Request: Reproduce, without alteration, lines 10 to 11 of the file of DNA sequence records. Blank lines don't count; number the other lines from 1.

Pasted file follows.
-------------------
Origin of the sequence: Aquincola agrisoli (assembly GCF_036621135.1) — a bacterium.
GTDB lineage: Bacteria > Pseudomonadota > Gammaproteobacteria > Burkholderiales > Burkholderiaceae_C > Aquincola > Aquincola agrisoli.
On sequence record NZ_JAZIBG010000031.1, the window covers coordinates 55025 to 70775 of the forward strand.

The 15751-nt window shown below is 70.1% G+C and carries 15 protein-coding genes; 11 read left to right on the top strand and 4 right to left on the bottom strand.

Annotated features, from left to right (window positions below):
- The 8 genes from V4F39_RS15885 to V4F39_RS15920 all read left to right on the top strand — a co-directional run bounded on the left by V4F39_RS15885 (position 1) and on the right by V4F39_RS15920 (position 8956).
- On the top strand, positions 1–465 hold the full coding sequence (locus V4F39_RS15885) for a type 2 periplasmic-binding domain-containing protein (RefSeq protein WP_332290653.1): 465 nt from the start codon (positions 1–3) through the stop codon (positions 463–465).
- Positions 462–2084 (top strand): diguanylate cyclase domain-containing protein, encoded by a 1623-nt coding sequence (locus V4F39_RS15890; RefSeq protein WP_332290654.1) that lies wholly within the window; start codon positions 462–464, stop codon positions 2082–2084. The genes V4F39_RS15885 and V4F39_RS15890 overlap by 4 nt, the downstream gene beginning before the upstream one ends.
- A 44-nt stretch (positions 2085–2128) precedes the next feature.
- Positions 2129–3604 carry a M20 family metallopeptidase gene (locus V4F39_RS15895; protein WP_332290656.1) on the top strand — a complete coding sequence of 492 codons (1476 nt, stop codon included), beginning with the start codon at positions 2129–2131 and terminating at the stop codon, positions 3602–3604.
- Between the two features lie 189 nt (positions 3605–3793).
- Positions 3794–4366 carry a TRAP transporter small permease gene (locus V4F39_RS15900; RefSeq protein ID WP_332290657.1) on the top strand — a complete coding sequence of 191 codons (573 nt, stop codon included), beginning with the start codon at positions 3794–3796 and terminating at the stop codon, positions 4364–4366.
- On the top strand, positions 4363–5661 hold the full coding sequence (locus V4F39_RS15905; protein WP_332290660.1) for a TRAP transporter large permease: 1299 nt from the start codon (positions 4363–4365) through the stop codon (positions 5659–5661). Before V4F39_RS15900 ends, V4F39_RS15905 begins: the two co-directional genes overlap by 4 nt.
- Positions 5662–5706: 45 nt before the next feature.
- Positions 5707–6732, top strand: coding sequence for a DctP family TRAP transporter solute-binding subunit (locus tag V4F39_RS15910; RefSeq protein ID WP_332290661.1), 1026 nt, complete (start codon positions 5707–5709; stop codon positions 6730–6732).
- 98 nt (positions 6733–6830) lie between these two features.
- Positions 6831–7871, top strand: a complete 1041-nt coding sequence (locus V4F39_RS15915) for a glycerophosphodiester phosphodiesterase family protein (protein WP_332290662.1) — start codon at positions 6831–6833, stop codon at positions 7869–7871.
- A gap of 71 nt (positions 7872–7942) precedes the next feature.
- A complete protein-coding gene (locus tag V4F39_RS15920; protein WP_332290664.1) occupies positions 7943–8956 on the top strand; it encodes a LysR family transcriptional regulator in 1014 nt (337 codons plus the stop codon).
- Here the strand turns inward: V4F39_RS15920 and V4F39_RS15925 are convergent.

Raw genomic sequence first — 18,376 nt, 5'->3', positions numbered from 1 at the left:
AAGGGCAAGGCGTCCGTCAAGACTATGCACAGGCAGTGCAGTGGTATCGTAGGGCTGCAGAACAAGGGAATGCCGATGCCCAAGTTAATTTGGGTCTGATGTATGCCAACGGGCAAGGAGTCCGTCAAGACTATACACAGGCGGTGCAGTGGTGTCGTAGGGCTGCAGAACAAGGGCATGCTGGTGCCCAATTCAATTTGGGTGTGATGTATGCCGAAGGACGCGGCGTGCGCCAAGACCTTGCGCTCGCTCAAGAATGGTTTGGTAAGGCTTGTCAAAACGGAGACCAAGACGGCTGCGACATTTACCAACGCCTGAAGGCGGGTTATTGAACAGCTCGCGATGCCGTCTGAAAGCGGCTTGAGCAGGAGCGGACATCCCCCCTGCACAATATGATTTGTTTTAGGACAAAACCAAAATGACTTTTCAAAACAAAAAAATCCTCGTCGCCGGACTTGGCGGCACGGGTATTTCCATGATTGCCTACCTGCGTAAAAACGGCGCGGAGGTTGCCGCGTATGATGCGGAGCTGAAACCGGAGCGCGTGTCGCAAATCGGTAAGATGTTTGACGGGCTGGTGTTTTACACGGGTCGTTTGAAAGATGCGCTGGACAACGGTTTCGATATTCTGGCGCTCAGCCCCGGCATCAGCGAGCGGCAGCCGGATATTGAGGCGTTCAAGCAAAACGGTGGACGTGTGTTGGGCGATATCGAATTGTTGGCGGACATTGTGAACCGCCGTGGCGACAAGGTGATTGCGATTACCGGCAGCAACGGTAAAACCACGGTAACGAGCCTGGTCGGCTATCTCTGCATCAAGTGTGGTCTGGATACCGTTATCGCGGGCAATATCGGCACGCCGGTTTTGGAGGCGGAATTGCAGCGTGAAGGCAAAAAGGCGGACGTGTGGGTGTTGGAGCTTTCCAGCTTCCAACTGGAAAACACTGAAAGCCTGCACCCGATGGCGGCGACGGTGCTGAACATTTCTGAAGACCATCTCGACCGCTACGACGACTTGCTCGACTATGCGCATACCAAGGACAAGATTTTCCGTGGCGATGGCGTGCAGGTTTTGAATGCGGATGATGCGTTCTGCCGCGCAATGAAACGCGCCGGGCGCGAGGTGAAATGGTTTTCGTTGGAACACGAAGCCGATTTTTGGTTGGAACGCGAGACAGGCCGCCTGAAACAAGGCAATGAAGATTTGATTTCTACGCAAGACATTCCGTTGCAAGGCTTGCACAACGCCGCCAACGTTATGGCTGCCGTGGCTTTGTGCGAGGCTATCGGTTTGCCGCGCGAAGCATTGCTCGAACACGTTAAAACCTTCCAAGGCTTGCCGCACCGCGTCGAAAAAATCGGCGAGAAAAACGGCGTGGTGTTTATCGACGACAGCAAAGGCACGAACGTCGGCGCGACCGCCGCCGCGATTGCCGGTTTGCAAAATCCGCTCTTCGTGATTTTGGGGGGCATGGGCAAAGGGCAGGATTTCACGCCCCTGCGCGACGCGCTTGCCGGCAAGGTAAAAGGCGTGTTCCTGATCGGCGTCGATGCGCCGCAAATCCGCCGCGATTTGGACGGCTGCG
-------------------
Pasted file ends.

- Positions 2129–3604 carry a M20 family metallopeptidase gene (locus V4F39_RS15895; protein WP_332290656.1) on the top strand — a complete coding sequence of 492 codons (1476 nt, stop codon included), beginning with the start codon at positions 2129–2131 and terminating at the stop codon, positions 3602–3604.
- Between the two features lie 189 nt (positions 3605–3793).